Study Guides (390,000)
US (220,000)
UCLA (3,000)
MUSC (10)
Study Guide

MUSIC 15 Study Guide - Winter 2018, Comprehensive Midterm Notes - Frédéric Chopin, Chord Progression, Rhythm


Department
Music
Course Code
MUSIC 15
Professor
Jocelyn Ho
Study Guide
Midterm

This preview shows pages 1-3. to view the full 39 pages of the document.
MUSIC 15
MIDTERM EXAM
STUDY GUIDE
Fall 2018

Only pages 1-3 are available for preview. Some parts have been intentionally blurred.

Only pages 1-3 are available for preview. Some parts have been intentionally blurred.

Nyckelharpa: Swedish instrument built with spruce and pear tree wood;
Composers: Write original music
Arranger: One who makes another’s original music sound different
Caprice: A lively piece of music, typically one that is short and free in form
Composer’s toolbox: Fundamental Music Shapes
Binary (divide into 2; 1, 2, 1, 2, 1, 2)
Hip hop, salsa, tango, reel, swing, polka, disco
Ternary (divide into 3: 1, 2, 3, 1, 2, 3, 1, 2, 3,)
Waltzes, doo-wop, jig, mazurka, hambo, polska
All music can be divided into either binary or ternary rhythm
Fun fact, Mission Impossible theme is 5!
The Dipsea Caprices: From Said Trail in Marin County
Inspiration: Hike with two friends along trail; one borrowed my camera to take 22 photos,
leading to 22 caprices
Caprice #9: Schottis!
Mathematical symbolism: second half of dance contain odd number of beats
4+4+4+4+4+5 to represent the odd one out of a couple or group; (crooked
tunes)
Key of d minor (classical and stereotypical key of death) chosen to match the
dead log in photo
Caprice #10: Waltz
Moderately paced dance in ternary rhythm; basic step outlines are square on
over six beats A ubiquitous dance across Europe and America
Melody constructed from scale that walks up and down in near perfect symmetry,
with a new not happening every other bar. The exception is in the end of the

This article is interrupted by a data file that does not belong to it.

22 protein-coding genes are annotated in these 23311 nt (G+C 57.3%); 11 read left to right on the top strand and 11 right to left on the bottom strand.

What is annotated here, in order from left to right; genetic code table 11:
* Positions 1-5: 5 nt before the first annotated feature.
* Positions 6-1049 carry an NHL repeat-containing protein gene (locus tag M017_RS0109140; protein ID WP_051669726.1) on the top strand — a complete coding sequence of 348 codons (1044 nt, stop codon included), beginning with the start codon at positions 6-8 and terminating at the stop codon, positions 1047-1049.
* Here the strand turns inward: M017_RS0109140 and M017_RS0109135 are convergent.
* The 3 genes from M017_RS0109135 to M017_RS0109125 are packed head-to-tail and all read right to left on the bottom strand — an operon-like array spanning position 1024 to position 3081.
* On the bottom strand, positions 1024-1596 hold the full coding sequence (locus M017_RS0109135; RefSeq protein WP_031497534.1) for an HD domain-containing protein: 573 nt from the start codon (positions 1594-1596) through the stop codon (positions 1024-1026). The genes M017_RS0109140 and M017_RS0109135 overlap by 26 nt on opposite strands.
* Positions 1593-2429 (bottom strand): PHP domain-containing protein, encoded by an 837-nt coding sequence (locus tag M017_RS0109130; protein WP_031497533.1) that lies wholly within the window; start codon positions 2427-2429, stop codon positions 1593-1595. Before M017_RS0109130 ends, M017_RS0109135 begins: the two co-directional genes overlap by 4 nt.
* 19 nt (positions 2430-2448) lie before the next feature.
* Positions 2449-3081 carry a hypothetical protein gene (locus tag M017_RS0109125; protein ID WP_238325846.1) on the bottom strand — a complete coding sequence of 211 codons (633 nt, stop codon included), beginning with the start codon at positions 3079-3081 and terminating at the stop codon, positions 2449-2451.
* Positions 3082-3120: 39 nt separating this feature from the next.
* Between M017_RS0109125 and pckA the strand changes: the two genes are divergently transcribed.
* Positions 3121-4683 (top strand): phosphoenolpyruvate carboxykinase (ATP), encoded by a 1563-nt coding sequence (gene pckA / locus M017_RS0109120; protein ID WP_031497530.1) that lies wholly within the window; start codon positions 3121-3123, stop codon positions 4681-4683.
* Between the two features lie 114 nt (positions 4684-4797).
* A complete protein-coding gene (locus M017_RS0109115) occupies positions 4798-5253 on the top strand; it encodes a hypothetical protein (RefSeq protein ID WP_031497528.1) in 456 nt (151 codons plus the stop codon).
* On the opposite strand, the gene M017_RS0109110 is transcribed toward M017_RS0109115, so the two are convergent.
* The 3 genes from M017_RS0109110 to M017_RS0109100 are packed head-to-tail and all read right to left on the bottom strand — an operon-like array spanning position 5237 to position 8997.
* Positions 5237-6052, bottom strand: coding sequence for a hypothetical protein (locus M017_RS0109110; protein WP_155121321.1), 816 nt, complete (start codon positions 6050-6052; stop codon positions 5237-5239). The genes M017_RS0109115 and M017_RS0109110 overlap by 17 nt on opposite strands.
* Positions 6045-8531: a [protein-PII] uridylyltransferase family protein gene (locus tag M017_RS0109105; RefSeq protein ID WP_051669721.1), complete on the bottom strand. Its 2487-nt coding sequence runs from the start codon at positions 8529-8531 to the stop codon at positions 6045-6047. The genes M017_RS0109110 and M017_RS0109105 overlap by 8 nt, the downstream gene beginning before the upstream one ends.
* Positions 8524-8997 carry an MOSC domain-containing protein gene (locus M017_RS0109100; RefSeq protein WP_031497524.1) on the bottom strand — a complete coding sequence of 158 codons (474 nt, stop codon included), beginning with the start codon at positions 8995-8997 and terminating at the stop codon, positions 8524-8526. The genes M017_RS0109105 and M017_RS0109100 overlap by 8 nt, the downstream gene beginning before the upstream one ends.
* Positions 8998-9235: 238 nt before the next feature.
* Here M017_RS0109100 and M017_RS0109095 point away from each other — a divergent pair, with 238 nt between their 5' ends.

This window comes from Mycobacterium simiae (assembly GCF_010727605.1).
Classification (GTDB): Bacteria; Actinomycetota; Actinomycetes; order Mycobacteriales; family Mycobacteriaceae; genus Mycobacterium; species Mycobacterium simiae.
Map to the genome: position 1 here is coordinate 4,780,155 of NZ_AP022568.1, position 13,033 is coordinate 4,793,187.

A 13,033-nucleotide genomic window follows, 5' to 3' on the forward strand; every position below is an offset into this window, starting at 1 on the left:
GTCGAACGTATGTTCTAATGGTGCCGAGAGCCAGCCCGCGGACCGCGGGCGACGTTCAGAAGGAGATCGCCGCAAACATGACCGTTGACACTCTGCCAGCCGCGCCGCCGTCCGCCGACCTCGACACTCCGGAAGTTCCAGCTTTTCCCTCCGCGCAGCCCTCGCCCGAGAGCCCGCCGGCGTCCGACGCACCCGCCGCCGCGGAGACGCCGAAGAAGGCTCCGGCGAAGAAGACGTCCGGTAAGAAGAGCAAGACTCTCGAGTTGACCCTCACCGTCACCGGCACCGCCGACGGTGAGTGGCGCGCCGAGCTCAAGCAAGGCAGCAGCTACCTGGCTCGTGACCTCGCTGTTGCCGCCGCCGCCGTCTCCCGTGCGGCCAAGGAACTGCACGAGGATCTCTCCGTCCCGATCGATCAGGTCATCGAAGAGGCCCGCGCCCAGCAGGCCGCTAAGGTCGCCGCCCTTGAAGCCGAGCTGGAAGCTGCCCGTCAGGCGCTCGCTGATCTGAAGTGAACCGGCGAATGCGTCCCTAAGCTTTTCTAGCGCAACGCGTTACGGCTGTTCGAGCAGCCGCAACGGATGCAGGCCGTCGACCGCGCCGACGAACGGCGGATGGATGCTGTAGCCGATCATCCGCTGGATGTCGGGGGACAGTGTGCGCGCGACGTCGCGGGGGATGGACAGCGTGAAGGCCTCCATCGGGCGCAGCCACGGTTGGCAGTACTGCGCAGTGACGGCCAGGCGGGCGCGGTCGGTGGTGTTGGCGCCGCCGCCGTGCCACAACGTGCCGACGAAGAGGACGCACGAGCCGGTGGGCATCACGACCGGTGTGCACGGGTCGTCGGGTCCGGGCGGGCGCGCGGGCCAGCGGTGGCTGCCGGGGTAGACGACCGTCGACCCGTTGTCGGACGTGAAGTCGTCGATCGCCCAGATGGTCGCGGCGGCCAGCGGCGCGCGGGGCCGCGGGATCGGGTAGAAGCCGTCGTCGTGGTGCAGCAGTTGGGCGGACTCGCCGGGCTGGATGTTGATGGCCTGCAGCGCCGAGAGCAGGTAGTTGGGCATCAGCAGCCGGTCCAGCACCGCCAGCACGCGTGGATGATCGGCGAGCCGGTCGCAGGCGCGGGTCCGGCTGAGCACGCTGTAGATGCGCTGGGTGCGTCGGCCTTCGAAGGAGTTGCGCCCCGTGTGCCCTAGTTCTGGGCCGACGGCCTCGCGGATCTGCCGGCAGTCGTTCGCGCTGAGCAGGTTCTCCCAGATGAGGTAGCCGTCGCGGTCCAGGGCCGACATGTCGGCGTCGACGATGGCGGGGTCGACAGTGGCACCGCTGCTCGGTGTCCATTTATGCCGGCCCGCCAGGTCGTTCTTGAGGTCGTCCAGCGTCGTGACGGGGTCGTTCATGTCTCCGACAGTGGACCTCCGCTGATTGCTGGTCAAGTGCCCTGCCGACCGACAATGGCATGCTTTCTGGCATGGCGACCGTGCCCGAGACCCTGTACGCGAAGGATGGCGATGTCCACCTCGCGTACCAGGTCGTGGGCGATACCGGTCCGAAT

sequence which includes an extra note of d minor, the phrygian/neapolitan note
of the home key area
Connotates the closeness of death and morality to life and beauty
Caprice $4: “Hidden Road Polska”
Faster dance in ternary rhythm. Emphasis on 1st and 3rd beats in a lifting
unequal time and danced in a circular whirring manner
Symbolism: The hidden road in the photo is very curvy and twisty, with many
places to speed up and slow down, much like the rhythm of the tune
Caprice #3: Air
Air: in Ireland and Scotland, a slow improv on a known dance tune. Steady
rhythm is completely abandoned in the interest of achieving a steady progression
from one beautiful resting place to a phrase in the next
One of the only caprices that contains perfectly symetrical of bars and phrases;
meant to be played completely freely without a sense of time, which speaks to
the emancipation of attaining perfection, or of observing it in nature
Final Caprice #16
Slip Jig: a dance form common to Ireland. A jig collides with a waltz to form a
double ternary beat pattern, three groups of three beats in each bar
find more resources at oneclass.com
find more resources at oneclass.com
You're Reading a Preview

Unlock to view full version

Only pages 1-3 are available for preview. Some parts have been intentionally blurred.

Symbolism: A branch with one short stalk and three long branches corresponds
to a tune with one short refrain and three longer improvisations; each improv
represents a different character found through the caprices (protagonist,
antagonist, heroine/narrator), and each connect tot he root in a different
way...each time they occur!
It’s up to the performer to decide which connection is the most meaningful
KEY TERMS:
Nyckelharpa: Swedish “Keyed Fiddle”
Composer vs. Arranger: one writes originals and the other makes them sound
different
Caprice: A short free-form piece of music that is often flashy
Binary and ternary: based on groups of two or three, respectively
Schottis: lively dance in binary rhythm
Waltz: moderate flowing dance in ternary rhythm
Polska: quick lifting dance in ternary rhythm
Air: improvisation of a dance tune melody. No rhythm, a wandering between
pretty phase movements
Elements of Music
Pitch: High and low pitches
Melody: the “tune”
Direction: up, down, same, zig-zag, etc.
Motion: stepwise, large leaps, small leaps, stagnant (static), active
(dynamic melody)
E.g. Chopin Prelude in D flat major
Harmony
All the pitches that aren’t making up melody
Contain a selection of pitches that make up an “alphabet” called a “scale”
Two common types of harmonies: major and minor
E.g. Chopin prelude in D flat major- changing from major in beginning to
minor in the middle section
Rhythm: Underlying pulse of the music, called the beat
Meter- how the beats are grouped
Regular or irregular
If it’s regular, it can either be duple (subdivided in to 2) and triple (3)
E.g. Mozart’s Minuet in C Major, K. 409 (regular, triple)
E.g. Aretha Franklin’s Respect (regular, duple)
E.g. Stravinsky (can be both irregular or regular duple)
Tempo (speed): slow, fast, etc.
Texture: how the sounds are combined
Three types
Monophonic- one melody with nothing else going on
Homophonic- one melody with some kind of accompaniment
Polyphonic- several melodic lines at the same time
find more resources at oneclass.com
find more resources at oneclass.com
You're Reading a Preview

Unlock to view full version